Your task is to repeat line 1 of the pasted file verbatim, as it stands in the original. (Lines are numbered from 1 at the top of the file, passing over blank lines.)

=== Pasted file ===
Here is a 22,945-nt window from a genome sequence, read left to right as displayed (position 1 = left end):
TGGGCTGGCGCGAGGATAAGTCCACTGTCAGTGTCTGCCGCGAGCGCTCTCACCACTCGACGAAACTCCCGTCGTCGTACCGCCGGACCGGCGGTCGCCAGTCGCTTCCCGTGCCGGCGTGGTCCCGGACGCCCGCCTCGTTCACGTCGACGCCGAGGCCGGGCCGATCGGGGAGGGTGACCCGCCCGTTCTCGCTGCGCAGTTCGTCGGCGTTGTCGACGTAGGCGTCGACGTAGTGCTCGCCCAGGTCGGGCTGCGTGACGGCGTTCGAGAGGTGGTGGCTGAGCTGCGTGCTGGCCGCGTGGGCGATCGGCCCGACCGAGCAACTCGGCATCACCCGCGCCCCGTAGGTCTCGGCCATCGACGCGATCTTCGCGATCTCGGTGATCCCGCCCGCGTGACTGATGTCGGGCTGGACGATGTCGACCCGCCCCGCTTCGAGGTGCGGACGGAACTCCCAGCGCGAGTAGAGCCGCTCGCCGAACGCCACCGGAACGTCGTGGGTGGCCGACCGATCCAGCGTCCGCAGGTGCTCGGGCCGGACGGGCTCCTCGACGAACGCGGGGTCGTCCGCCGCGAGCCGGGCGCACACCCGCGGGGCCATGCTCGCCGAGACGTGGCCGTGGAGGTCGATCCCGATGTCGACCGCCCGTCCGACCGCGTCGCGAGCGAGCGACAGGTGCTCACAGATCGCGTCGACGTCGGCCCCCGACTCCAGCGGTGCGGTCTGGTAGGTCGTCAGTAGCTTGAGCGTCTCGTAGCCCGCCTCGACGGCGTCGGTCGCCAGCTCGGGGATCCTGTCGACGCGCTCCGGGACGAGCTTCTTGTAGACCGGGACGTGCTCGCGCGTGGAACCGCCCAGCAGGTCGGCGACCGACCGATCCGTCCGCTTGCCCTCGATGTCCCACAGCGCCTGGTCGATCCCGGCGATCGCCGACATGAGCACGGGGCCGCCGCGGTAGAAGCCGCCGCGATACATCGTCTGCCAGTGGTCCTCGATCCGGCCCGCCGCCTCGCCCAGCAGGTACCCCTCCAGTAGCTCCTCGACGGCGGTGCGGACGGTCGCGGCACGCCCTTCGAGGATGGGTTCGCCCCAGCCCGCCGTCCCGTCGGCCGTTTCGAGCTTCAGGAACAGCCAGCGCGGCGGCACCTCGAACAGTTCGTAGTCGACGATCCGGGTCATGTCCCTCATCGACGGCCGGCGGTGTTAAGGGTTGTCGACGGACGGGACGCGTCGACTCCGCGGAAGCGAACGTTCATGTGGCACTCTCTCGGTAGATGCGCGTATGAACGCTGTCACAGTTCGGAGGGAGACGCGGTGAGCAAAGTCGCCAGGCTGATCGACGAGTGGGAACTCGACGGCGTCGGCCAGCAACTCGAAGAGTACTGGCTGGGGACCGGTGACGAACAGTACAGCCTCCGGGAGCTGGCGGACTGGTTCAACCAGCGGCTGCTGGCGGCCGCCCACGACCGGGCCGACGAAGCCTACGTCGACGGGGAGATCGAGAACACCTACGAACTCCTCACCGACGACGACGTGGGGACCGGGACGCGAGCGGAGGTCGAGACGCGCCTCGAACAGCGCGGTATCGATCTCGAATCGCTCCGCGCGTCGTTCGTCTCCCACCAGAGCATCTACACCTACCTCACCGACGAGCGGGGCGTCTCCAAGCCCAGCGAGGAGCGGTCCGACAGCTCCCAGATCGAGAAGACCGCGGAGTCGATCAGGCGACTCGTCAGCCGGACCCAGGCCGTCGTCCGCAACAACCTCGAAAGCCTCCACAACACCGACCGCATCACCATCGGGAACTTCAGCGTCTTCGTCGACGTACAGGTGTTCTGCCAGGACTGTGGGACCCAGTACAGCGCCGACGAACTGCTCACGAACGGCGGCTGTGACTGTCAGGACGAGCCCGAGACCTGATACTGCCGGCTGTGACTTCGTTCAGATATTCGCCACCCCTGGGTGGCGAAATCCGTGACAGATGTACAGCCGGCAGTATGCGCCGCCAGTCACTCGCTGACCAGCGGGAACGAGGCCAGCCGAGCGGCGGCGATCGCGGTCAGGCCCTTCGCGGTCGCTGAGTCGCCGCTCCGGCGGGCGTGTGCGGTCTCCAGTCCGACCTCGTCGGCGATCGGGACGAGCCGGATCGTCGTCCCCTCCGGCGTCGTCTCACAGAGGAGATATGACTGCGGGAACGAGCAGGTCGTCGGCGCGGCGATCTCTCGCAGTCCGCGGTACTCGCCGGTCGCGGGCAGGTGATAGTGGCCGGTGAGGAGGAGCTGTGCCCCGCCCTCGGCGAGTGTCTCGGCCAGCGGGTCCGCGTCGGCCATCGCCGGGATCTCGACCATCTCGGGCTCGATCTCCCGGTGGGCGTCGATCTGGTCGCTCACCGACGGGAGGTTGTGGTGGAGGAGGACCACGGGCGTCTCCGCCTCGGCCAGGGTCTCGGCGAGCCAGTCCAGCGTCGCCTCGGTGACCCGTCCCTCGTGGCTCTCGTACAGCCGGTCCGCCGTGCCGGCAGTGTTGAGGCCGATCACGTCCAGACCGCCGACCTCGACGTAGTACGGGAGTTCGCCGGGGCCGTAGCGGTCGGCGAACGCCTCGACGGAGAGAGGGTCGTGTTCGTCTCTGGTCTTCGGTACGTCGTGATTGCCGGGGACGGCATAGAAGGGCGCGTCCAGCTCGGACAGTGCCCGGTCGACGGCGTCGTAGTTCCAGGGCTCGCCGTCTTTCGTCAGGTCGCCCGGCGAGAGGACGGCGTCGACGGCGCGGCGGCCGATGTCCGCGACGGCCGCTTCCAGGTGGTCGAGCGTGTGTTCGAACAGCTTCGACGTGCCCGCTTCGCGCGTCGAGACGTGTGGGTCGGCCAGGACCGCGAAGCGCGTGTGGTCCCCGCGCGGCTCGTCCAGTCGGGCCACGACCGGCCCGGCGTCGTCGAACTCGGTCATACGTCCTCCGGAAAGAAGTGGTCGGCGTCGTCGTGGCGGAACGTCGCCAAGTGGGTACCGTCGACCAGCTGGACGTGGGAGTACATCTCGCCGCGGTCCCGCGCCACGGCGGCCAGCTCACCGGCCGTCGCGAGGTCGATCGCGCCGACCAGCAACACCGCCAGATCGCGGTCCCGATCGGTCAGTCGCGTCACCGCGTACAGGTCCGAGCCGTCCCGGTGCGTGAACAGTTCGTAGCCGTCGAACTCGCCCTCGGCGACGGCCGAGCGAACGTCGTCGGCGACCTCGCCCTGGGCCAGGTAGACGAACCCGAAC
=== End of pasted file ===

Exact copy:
Here is a 22,945-nt window from a genome sequence, read left to right as displayed (position 1 = left end):